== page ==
sung well, and struck his harp dexterously, he promised to give him a great reward; and that raised the fancy of the man, and made him play better. But when the music was done, and the man waited for his great hope, the king dismissed him empty, telling him, that he should carry away as much of the promised reward as himself did of the music, and that he had paid him sufficiently with the pleasure of the promise for the pleasure of the song : both their ears had been equally delighted, and the profit just none at all. So it is in many men's hearing sermons : they admire the preacher, and he pleases their ears, and neither of them both bear along with them any good ; and the hearer hath as little good by the sermon, as the preacher by the air of

the people's breath, when they make a noise, and admire, and understand not. And that also is a second caution I desire all men would take.

2. That they may never trouble the affairs of preaching and hearing respectively, with admiring the person of

any man.

To admire a preacher is such a reward of his pains and worth, as


you should crown a conqueror with a garland of roses, or a bride with laurel ; it is an indecency, it is no part of the reward, which could be intended for him. For though it be a good-natured folly, yet it hath in it much danger : for by that means the preacher may lead his hearers captive, and make them servants of a faction, or of a lust; it makes them so much the less to be servants of Christ, by how much they call any man master upon earth ;' it weakens the heart and hands of others : it places themselves in a rank much below their proper station, changing from hearing the word of God, to admiration of the persons and faces of men ; and it being a fault that falls upon the more easy natures and softer understandings, does more easily abuse a man. And though such a person may have the good fortune to admire a good man and a wise ; yet it is an ill disposition, and makes him liable to every man's abuse.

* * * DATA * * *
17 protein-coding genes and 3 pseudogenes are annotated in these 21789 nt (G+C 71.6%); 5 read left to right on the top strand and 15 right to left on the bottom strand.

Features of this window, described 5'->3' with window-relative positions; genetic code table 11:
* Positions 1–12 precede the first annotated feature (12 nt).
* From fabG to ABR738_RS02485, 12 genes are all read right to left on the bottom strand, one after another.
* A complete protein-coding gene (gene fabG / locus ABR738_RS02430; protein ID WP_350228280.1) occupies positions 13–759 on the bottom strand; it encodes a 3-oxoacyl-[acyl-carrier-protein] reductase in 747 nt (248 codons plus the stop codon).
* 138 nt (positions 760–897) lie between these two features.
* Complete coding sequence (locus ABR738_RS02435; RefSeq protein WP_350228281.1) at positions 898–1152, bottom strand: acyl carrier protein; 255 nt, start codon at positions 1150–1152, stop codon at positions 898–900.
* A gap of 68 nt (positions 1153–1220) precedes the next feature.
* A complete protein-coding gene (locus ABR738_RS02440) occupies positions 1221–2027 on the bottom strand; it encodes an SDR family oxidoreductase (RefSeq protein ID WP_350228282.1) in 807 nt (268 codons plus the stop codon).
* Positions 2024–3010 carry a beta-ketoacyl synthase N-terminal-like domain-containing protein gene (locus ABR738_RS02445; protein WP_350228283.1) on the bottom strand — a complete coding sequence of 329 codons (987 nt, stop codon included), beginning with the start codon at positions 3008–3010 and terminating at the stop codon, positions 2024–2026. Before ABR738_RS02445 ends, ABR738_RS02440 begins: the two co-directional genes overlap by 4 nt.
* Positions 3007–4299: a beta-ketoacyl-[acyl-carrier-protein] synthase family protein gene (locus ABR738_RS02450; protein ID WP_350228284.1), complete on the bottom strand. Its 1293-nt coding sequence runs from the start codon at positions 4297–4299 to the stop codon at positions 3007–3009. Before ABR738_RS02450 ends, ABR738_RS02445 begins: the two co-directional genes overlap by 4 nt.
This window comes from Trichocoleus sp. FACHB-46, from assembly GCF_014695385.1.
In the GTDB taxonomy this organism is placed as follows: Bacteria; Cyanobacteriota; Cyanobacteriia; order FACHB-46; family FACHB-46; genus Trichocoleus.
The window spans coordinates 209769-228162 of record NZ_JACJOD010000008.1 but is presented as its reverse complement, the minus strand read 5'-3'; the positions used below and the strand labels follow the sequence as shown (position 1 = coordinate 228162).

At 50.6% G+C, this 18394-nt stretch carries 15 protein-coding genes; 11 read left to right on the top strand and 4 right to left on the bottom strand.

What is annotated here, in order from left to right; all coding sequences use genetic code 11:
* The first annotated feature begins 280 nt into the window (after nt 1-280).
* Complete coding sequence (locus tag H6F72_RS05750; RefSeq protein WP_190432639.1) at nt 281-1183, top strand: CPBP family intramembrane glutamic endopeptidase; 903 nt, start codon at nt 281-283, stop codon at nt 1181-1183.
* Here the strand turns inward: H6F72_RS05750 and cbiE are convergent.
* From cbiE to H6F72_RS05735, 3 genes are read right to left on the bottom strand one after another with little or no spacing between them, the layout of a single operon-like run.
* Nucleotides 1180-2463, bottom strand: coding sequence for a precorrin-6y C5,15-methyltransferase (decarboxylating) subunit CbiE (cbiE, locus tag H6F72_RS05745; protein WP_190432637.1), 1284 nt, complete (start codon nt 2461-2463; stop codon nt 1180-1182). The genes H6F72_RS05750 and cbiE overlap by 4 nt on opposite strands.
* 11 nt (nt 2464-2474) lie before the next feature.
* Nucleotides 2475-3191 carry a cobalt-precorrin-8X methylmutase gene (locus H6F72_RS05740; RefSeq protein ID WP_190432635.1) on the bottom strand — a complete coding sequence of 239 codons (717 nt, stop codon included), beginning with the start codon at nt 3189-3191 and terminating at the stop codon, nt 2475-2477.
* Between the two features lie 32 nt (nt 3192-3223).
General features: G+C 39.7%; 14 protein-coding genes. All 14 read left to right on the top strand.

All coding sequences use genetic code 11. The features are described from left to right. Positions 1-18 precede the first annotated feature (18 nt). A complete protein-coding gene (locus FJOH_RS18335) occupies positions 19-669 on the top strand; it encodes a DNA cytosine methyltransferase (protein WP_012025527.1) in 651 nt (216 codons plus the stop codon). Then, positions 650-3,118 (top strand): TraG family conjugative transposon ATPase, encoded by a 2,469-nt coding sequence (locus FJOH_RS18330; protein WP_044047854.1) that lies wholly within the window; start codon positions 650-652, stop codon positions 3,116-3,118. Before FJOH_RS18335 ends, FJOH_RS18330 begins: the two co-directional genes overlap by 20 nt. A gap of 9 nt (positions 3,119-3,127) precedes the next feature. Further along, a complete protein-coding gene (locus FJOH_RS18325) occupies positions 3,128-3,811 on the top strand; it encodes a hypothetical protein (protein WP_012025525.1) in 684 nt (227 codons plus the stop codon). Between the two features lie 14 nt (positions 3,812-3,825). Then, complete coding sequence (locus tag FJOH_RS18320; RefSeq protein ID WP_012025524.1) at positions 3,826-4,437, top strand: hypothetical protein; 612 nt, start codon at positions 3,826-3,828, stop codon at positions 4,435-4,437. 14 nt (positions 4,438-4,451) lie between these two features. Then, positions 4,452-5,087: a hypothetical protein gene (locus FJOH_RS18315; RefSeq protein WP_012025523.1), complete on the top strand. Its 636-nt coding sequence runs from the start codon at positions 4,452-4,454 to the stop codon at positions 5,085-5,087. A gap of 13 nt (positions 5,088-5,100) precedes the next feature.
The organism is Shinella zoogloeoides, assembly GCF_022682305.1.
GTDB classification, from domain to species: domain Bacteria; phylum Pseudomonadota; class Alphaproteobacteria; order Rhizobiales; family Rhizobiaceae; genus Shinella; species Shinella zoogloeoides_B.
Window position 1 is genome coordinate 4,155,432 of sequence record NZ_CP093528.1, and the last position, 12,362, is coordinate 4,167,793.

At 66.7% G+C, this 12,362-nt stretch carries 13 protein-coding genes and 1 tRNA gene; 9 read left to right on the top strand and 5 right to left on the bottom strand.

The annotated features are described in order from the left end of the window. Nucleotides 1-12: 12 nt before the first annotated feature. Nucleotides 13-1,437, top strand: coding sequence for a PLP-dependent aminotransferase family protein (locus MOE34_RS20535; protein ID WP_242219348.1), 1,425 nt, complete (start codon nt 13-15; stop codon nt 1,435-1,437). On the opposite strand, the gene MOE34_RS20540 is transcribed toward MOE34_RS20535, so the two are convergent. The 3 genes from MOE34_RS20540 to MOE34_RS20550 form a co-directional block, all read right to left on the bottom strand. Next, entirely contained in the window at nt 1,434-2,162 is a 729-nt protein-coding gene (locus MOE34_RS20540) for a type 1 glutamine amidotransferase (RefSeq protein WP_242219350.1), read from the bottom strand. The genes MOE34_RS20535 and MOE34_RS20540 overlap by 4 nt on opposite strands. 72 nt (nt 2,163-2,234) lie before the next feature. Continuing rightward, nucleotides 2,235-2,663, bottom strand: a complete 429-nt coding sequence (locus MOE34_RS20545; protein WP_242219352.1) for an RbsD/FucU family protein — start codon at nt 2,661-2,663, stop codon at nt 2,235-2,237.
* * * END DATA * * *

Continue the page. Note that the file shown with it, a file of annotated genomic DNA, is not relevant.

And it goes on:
. Stupidum hominem quavis oratione percelli,” said Heraclitus; “ An undiscerning person is apt to be cozened by every oration.” And, besides this, that preacher, whom some do admire, others will most

certainly envy; and that also is to be provided against with diligence: and you must not admire too forwardly, for your own sake, lest you fall into the hands of a worse preacher ; and for his sake, whom, when you admire, you also love, for others will be apt to envy him.

3. But that must by all men be avoided ; for envy is the worst counsellor in the world, and the worst hearer of a wise discourse. I pity those men who live upon flattery and wonder, and while they sit at the foot of the doctor's chair, stare in his face, and cry, 'Ακριβώς, ώ μεγάλου φιλοσόφου! Rarely spoken, admirably done!” They are like callow and unfeathered birds, gaping perpetually to be fed from another's mouth, and they never come to the knowledge of the truth ; such a knowledge as is effective, and expressed in a prudent and a holy life. But those men that envy the preacher, besides that they are great enemies of the Holy Ghost, and are spitefully evil, because God is good to him, they are also enemies to themselves. He that. envies the honours or the riches of another, envies for his own sake, and he would fain be rich with that wealih, which sweats in his neighbour's coffers : but he that envies him that makes good sermons, envies himself, and is angry because himself may receive the benefit, and be improved, or delighted, or instructed, by another. He that is apt fondly to admire any man's person must cụre himself by considering, that the preacher